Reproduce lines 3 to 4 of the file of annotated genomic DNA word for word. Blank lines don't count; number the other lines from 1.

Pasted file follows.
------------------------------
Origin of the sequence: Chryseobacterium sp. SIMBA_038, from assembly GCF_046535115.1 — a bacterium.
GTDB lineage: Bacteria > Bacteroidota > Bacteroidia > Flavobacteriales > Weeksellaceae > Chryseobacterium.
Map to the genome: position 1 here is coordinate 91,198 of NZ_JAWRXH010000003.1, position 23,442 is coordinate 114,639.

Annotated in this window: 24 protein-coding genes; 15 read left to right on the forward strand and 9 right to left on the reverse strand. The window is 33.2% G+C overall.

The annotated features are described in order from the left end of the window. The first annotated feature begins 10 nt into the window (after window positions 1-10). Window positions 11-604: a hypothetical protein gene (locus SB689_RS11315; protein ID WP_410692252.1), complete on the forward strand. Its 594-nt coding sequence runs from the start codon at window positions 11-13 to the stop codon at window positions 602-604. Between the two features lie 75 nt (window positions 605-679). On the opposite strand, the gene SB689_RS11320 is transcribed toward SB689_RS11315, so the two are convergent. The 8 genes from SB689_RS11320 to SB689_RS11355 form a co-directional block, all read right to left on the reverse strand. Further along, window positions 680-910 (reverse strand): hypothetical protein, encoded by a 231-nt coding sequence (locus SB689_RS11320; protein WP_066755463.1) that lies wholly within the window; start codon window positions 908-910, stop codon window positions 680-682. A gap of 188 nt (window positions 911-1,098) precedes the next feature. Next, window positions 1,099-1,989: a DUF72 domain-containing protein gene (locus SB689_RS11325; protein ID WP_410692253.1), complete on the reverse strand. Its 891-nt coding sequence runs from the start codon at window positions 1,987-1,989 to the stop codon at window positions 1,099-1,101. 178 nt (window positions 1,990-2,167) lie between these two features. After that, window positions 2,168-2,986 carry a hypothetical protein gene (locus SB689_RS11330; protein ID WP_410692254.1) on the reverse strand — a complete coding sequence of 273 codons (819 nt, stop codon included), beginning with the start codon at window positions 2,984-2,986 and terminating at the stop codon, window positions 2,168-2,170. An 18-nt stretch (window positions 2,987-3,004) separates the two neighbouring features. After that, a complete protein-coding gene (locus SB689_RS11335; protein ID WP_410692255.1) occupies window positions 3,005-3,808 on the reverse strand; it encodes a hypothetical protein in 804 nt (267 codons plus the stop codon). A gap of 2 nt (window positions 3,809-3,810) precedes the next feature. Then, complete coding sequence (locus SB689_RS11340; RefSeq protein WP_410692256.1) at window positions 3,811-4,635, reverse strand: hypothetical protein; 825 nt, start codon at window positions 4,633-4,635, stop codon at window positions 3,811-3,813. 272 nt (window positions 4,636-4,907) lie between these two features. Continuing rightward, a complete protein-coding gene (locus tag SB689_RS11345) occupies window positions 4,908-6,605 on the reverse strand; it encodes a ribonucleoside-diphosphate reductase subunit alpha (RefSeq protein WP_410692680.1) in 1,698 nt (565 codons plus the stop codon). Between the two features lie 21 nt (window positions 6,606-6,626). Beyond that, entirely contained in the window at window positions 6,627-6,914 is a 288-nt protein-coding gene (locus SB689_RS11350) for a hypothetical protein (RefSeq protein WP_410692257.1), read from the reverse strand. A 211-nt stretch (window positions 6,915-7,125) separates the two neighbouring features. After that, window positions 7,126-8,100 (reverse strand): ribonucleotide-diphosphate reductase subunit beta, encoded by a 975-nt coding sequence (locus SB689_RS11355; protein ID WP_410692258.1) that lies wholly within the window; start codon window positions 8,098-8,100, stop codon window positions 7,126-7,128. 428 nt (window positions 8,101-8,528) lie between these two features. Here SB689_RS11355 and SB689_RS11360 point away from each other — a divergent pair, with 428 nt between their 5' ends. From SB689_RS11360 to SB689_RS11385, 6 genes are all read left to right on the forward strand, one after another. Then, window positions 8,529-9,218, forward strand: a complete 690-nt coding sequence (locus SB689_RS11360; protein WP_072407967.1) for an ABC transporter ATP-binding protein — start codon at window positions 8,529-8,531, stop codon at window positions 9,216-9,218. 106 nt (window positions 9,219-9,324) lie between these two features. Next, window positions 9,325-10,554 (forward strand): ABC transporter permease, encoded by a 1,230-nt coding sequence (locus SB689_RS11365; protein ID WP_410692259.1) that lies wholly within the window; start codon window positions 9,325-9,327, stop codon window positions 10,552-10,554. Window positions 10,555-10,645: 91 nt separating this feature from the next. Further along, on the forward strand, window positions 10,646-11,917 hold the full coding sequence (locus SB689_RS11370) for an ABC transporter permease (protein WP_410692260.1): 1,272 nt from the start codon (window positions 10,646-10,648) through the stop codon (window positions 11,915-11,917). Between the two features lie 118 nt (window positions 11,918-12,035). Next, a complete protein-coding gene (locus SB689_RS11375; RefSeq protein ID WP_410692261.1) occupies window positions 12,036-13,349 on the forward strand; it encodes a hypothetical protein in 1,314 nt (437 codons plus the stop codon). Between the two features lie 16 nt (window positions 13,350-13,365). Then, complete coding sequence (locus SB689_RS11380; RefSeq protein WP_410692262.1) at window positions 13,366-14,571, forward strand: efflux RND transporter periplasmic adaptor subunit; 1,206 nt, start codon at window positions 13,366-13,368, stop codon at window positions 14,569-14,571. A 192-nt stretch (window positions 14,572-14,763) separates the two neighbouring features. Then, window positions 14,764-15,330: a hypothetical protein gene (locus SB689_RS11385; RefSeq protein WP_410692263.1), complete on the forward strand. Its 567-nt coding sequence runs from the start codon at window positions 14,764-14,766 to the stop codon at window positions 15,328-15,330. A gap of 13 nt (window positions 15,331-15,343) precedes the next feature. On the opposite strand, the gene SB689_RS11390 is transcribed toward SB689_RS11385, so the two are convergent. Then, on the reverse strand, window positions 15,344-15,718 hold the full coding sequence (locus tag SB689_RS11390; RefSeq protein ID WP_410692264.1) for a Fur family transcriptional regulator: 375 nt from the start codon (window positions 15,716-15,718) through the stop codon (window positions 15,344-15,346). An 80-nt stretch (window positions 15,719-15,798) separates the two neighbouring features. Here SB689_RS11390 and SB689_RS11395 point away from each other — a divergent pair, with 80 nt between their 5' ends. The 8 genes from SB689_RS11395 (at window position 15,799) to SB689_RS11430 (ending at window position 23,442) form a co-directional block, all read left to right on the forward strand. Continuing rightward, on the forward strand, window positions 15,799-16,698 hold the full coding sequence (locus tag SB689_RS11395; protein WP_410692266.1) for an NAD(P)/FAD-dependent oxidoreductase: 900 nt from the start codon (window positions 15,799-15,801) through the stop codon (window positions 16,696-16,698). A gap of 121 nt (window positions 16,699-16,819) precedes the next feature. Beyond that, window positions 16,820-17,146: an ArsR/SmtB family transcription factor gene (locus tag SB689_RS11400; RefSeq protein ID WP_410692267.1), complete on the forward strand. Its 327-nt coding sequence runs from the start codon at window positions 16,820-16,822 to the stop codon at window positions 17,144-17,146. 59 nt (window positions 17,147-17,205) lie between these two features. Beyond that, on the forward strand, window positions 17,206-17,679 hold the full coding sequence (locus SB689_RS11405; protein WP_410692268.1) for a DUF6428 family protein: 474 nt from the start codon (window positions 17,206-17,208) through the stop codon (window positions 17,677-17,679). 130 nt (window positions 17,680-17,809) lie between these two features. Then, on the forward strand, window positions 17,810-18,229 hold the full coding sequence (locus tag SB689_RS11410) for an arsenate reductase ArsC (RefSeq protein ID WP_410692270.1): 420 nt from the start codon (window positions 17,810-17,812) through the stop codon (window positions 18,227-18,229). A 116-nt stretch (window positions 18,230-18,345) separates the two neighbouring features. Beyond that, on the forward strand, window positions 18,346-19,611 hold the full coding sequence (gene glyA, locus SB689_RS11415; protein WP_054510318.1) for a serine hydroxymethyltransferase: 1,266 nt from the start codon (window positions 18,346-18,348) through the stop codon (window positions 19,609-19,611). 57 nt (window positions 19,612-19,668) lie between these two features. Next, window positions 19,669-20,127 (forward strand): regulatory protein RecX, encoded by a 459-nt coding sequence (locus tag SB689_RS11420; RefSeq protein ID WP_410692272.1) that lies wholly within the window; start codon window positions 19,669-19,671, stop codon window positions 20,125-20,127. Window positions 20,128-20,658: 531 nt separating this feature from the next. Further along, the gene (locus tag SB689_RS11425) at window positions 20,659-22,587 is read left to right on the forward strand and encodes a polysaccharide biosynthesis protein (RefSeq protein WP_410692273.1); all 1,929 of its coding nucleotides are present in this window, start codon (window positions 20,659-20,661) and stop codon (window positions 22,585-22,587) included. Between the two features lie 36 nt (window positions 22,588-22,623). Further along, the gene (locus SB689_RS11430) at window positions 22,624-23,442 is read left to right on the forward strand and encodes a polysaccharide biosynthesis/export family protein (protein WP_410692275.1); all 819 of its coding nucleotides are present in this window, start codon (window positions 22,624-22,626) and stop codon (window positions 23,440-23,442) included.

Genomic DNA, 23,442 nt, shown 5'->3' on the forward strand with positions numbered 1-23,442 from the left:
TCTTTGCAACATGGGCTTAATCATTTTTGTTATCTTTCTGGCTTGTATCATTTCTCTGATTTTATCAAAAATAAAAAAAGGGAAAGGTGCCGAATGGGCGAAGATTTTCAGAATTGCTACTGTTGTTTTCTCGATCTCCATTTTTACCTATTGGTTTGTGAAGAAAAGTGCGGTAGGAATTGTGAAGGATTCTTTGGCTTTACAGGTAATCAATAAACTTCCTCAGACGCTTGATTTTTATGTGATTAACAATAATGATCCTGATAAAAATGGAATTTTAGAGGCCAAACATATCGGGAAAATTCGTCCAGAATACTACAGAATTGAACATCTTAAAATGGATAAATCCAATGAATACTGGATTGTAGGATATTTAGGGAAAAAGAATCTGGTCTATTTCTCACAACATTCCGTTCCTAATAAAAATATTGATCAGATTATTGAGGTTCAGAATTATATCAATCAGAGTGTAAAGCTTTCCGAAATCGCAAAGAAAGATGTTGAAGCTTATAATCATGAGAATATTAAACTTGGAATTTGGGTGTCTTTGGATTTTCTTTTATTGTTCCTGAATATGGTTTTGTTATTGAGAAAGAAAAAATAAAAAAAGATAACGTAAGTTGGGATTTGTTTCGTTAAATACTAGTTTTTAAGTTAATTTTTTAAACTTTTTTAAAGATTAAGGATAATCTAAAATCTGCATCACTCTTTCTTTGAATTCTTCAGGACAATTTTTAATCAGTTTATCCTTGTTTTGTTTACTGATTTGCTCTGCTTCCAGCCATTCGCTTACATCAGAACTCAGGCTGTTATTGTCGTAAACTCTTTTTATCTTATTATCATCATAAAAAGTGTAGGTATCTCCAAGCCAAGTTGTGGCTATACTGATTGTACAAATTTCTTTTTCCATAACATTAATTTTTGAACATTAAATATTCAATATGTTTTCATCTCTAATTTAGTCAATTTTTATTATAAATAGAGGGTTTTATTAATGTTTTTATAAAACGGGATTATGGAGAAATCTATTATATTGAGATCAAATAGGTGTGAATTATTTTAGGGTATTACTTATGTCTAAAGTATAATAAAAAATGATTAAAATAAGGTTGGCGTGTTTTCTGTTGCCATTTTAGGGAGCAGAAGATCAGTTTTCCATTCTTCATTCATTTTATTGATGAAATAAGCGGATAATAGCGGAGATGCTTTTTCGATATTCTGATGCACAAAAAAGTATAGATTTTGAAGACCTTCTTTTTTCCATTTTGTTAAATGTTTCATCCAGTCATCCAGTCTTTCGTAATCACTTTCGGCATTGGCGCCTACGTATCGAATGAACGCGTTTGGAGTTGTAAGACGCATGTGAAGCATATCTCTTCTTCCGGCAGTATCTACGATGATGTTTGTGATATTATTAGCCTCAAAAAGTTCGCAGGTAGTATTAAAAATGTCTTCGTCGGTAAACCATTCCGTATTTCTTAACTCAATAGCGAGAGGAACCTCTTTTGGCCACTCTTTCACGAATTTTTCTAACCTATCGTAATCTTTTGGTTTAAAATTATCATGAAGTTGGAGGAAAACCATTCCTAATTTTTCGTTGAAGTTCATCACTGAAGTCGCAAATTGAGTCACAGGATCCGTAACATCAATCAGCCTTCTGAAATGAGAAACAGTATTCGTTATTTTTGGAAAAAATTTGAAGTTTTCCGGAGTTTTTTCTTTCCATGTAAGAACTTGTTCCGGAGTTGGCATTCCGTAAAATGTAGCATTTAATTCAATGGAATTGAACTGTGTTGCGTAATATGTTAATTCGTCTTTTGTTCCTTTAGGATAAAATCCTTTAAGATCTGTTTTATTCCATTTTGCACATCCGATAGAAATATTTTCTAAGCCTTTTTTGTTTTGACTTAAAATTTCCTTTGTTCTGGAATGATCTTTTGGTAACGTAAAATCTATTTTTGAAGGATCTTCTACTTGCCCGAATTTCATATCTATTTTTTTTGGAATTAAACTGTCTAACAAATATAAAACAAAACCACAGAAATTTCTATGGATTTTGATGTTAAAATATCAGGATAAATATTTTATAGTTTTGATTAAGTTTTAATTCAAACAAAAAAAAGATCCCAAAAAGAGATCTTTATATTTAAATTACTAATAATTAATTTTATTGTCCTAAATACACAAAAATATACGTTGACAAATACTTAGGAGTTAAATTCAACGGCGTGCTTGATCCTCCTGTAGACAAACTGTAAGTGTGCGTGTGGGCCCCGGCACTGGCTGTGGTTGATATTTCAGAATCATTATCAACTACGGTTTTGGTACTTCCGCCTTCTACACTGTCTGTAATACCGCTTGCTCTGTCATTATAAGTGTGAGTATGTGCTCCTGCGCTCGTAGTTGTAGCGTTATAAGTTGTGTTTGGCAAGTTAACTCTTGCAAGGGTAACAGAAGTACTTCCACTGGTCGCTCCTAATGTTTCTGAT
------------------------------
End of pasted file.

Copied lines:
Map to the genome: position 1 here is coordinate 91,198 of NZ_JAWRXH010000003.1, position 23,442 is coordinate 114,639.

Annotated in this window: 24 protein-coding genes; 15 read left to right on the forward strand and 9 right to left on the reverse strand. The window is 33.2% G+C overall.